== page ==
Zeus is a new GoGrid partner that provides a software load balancing product as a partner image called “Zeus Load Balancer 200Mbps”. There are three immediate features that come to mind when thinking about how to leverage Zeus within GoGrid: Load Balancing, Failover and Clustering. Note that this first image is a preview with certain feature set. It contains the majority of Zeus features but is capped at two clustered servers and 200 Mbits of bandwidth. Additional images are expected to be released by the end of the year.
This tutorial assumes that you have basic understanding of Linux and SSH as well as basic load balancing and failover strategies.
Cross Data Center Load Balancing / Failover
One of the main uses cases for Zeus is to load balance servers in the same data center. However, a more interesting use case is to quickly and easily load balance web servers within one data center and support failover to another data center. The process is straight forward. First, deploy the Zeus partner image as a VM with 1G RAM in the US-West-1. This example assumes that you already have web servers running on both the US-West-1 and US-East-1 data centers.
Once the Zeus image has been deployed, SSH into the server using the root login. Your logins can be found in the GoGrid web portal by clicking on the server icon, then Tools > Passwords.
We recommend changing your automatically created, default password as soon as you login.
The Message of the Day (MOTD) will have links to additional information and support. To begin, run the configuration (/usr/local/zeus/zxtm/configure). Note that you will be prompted to enter the license key. The key is located at /root/license.txt.
Once the configuration is complete, launch the web interface, typically https://IP_ADDRESS:9090
When you first launch the Zeus admin portal, you will be presented with a warning from your browser. This is because the Load Balancer requires a secure connection and is using a self-signed certificate. Most likely, your browser won’t recognize the certification and present a warning. Bypass the warnings and set an exception for this IP address.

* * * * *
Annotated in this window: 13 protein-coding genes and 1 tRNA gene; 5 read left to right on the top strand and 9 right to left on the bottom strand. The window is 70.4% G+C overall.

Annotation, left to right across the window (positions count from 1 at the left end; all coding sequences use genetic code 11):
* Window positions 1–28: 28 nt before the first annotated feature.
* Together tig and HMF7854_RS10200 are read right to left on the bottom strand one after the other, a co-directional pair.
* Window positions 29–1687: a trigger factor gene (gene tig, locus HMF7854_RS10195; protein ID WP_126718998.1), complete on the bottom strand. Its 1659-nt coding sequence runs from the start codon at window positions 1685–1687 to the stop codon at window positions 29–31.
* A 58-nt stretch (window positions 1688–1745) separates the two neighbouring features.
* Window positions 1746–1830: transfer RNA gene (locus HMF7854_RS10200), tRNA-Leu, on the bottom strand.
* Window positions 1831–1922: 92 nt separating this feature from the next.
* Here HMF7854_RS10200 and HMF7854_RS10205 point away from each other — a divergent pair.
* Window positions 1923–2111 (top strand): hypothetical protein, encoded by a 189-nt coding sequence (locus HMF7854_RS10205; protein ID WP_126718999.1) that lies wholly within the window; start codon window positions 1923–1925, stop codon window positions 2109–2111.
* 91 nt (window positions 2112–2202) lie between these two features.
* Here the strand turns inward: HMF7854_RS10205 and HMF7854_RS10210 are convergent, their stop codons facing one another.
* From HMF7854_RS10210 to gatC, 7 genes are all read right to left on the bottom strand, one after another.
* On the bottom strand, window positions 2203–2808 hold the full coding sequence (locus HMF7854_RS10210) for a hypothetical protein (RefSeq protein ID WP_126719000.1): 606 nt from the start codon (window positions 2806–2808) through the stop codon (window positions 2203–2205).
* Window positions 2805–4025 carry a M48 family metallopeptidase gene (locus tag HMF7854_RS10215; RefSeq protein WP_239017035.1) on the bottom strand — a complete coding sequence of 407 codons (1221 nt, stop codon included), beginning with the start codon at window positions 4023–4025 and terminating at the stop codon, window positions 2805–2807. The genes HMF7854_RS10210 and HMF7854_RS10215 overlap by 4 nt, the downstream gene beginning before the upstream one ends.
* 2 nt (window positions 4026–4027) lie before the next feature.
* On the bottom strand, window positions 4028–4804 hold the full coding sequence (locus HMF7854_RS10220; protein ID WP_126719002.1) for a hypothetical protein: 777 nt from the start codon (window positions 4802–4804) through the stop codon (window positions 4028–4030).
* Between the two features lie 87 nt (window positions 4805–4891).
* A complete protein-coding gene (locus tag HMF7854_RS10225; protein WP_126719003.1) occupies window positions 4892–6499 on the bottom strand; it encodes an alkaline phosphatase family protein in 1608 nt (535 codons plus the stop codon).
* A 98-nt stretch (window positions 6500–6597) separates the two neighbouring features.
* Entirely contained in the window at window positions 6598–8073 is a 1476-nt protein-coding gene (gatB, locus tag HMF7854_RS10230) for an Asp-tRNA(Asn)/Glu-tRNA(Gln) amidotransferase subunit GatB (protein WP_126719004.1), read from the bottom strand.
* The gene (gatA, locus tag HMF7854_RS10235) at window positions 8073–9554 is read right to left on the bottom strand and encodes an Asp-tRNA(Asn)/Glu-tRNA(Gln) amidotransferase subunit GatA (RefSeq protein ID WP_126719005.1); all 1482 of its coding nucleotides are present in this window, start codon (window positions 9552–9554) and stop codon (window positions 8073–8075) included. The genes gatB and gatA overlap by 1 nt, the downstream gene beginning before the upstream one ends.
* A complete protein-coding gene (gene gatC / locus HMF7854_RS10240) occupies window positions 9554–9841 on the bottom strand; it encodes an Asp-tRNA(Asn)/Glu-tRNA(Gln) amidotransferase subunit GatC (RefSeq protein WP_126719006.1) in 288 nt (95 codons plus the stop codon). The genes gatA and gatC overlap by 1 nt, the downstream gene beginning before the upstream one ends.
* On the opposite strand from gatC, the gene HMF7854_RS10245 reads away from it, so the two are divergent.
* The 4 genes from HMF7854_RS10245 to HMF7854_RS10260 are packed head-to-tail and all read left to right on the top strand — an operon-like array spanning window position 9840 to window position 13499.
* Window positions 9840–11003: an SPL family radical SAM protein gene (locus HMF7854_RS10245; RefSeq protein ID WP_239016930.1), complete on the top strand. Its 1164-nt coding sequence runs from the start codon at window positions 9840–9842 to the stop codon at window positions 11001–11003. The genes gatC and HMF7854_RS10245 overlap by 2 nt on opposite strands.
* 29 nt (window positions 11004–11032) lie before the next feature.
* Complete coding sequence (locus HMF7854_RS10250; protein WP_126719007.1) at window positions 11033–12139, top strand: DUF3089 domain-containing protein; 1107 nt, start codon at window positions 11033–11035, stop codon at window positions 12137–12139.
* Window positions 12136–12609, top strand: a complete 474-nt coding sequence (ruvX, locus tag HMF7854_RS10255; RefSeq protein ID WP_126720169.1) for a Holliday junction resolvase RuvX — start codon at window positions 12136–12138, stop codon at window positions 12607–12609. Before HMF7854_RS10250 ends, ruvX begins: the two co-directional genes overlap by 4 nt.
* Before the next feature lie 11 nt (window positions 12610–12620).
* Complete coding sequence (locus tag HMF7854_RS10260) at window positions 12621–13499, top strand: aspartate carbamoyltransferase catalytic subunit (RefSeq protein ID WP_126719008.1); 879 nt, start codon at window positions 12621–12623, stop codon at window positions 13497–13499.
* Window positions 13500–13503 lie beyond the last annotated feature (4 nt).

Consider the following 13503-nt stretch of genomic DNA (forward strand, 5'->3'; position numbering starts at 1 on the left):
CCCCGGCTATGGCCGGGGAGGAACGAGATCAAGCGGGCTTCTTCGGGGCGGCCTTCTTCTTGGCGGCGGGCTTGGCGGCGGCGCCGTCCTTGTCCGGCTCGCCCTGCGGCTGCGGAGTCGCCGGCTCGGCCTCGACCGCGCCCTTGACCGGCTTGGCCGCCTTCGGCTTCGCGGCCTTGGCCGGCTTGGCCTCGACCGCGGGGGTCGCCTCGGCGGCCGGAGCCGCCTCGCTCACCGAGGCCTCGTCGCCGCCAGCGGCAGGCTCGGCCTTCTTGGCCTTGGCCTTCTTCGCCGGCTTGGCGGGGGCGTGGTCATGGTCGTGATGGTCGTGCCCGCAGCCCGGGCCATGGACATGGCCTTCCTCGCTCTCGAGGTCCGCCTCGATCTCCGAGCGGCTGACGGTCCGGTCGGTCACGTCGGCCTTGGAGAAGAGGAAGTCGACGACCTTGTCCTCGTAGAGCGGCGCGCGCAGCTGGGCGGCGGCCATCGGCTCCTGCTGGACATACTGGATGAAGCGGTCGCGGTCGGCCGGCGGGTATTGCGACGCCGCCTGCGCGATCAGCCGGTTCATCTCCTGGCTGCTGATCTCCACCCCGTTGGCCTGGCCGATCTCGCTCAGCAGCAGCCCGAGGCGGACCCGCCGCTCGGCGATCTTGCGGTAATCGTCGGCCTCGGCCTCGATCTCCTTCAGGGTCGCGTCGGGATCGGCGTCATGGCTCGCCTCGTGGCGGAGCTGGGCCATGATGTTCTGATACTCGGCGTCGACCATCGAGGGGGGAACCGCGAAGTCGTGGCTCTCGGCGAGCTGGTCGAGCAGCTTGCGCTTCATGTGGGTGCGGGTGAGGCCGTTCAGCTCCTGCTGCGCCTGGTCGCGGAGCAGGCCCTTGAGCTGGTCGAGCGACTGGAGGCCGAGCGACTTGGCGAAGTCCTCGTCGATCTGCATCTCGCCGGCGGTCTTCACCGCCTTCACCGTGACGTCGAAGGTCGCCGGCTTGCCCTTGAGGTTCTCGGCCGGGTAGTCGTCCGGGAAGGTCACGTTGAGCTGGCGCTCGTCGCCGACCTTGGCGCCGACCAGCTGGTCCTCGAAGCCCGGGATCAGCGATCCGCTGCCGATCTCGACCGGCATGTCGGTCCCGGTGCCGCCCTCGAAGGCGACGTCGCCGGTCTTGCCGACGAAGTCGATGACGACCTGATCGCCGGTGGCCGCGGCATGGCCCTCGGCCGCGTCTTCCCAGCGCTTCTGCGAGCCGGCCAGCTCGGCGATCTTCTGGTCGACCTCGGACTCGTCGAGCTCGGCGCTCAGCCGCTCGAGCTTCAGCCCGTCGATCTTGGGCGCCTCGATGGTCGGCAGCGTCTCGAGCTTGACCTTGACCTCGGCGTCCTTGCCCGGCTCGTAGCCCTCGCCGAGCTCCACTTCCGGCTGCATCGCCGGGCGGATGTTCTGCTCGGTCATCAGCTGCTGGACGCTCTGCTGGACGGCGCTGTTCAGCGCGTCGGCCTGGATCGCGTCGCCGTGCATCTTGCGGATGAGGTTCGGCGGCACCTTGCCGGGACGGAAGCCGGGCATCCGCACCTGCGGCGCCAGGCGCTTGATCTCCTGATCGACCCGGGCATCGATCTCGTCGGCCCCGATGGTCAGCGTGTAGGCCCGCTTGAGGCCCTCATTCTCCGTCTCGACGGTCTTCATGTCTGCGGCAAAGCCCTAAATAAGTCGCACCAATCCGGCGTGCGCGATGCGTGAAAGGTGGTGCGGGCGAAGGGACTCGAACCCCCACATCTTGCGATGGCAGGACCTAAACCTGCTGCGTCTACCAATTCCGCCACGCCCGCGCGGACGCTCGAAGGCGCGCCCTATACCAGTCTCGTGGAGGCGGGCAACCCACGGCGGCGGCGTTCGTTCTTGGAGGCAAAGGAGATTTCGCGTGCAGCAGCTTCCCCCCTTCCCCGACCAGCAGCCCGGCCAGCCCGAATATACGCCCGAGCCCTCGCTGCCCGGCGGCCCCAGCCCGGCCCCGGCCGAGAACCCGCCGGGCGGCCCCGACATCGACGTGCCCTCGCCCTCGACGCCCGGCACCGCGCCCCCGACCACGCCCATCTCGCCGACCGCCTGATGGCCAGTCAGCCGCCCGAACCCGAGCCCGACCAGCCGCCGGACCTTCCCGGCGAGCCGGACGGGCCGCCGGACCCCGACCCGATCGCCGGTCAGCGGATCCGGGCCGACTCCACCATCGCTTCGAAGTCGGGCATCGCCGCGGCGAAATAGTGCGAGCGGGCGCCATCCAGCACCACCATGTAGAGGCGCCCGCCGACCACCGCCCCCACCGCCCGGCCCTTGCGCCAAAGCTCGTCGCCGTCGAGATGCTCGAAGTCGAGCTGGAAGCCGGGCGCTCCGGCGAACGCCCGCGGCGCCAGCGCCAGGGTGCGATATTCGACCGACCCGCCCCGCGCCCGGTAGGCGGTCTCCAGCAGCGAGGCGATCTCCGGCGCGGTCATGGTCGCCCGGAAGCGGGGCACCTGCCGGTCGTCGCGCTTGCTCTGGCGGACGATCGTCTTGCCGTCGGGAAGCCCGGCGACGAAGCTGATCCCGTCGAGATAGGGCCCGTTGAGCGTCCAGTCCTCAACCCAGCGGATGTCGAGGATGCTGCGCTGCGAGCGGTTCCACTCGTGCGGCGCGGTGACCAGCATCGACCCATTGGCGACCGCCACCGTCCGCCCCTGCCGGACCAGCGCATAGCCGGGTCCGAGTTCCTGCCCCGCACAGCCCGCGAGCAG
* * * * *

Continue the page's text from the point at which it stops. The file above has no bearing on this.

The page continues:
Alternately, you can bypass the warnings but not set an exception and enter your own certificate once you are in the Admin portal:
Use your admin login (again, http://IP_ADDRESS:9090) to access the web interface. One of the first things that you want to do is to create the pool of IP addresses that you want to load balance.
- Click on the icon that says “Services”. You will then see a page with several tabs. Click on the tab called “Pools”. Look for the section that says “Create a new Pool”. First you will want to enter the IP address of the backup server in the US-East-1 Data Center. I have one setup using port 80 and I am calling the pool “East”. You can also set the type of monitoring you want against the pool. Since these are web servers, I am selecting “Simple HTTP” – this ensures that the web server is up and running. For example, if you use Ping, this tells you that the server is responding but not necessarily if the web server itself is down. The click “Create Pool”.
- Next, go back to “Create new Pool” and enter the IP addresses of the two VMs that contain your website in US-West-1 and set the port (typically 80). Give it a name – I am going to call this one, “West1″. Set the monitor here to “Simple HTTP”. Click “Create Pool”. You will now see an option to set the Failure Pool – enter the first pool that you create (“East”).
- Below Basic Settings is a section titled “Load Balancing”. You can also set the algorithm here – in this case, I set Round Robin which will attempt to balance traffic evenly between the nodes.
Next you will want to create a “Virtual Server” (Zeus’ terminology) which means to create a Traffic Manager (TM) instance on your server. Click on the “Virtual Servers” tab to create one. I have created one called “Clustered_TM”. Since I am balancing Web servers, I have set the Internal Protocol to “HTTP” and the Port to “80”. Note the Default Traffic Pool – this is the pool of web servers that I just created (“West1”). Set Enabled to “Yes” and hit the “Update” button to activate the load balancer.